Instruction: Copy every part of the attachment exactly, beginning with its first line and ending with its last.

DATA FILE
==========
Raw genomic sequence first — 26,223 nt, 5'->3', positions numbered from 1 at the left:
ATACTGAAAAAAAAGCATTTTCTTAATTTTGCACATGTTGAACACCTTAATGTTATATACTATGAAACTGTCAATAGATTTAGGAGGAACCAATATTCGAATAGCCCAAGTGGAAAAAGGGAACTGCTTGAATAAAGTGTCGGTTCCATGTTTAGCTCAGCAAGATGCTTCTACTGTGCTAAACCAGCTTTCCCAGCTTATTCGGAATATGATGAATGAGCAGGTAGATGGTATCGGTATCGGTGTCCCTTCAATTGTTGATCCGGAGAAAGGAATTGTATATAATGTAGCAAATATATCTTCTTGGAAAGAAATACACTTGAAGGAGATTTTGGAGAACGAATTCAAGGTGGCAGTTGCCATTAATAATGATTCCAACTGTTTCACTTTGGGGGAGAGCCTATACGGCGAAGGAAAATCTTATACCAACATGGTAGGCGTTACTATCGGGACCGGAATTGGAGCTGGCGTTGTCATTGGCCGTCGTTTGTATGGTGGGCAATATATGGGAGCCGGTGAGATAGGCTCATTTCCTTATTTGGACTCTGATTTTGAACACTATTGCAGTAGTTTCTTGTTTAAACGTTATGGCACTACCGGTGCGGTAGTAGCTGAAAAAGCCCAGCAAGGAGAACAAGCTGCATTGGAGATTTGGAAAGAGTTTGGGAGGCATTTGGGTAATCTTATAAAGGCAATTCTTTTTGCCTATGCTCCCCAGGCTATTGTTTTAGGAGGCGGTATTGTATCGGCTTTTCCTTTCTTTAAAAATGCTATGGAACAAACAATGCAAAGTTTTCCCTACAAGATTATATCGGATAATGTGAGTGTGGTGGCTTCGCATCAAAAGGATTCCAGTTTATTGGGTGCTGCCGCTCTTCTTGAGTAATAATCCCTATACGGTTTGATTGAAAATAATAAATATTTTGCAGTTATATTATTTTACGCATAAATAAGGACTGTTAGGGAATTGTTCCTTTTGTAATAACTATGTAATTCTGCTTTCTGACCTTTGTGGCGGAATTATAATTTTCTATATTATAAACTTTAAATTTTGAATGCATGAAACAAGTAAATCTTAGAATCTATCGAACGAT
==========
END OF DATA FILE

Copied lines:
Raw genomic sequence first — 26,223 nt, 5'->3', positions numbered from 1 at the left:
ATACTGAAAAAAAAGCATTTTCTTAATTTTGCACATGTTGAACACCTTAATGTTATATACTATGAAACTGTCAATAGATTTAGGAGGAACCAATATTCGAATAGCCCAAGTGGAAAAAGGGAACTGCTTGAATAAAGTGTCGGTTCCATGTTTAGCTCAGCAAGATGCTTCTACTGTGCTAAACCAGCTTTCCCAGCTTATTCGGAATATGATGAATGAGCAGGTAGATGGTATCGGTATCGGTGTCCCTTCAATTGTTGATCCGGAGAAAGGAATTGTATATAATGTAGCAAATATATCTTCTTGGAAAGAAATACACTTGAAGGAGATTTTGGAGAACGAATTCAAGGTGGCAGTTGCCATTAATAATGATTCCAACTGTTTCACTTTGGGGGAGAGCCTATACGGCGAAGGAAAATCTTATACCAACATGGTAGGCGTTACTATCGGGACCGGAATTGGAGCTGGCGTTGTCATTGGCCGTCGTTTGTATGGTGGGCAATATATGGGAGCCGGTGAGATAGGCTCATTTCCTTATTTGGACTCTGATTTTGAACACTATTGCAGTAGTTTCTTGTTTAAACGTTATGGCACTACCGGTGCGGTAGTAGCTGAAAAAGCCCAGCAAGGAGAACAAGCTGCATTGGAGATTTGGAAAGAGTTTGGGAGGCATTTGGGTAATCTTATAAAGGCAATTCTTTTTGCCTATGCTCCCCAGGCTATTGTTTTAGGAGGCGGTATTGTATCGGCTTTTCCTTTCTTTAAAAATGCTATGGAACAAACAATGCAAAGTTTTCCCTACAAGATTATATCGGATAATGTGAGTGTGGTGGCTTCGCATCAAAAGGATTCCAGTTTATTGGGTGCTGCCGCTCTTCTTGAGTAATAATCCCTATACGGTTTGATTGAAAATAATAAATATTTTGCAGTTATATTATTTTACGCATAAATAAGGACTGTTAGGGAATTGTTCCTTTTGTAATAACTATGTAATTCTGCTTTCTGACCTTTGTGGCGGAATTATAATTTTCTATATTATAAACTTTAAATTTTGAATGCATGAAACAAGTAAATCTTAGAATCTATCGAACGAT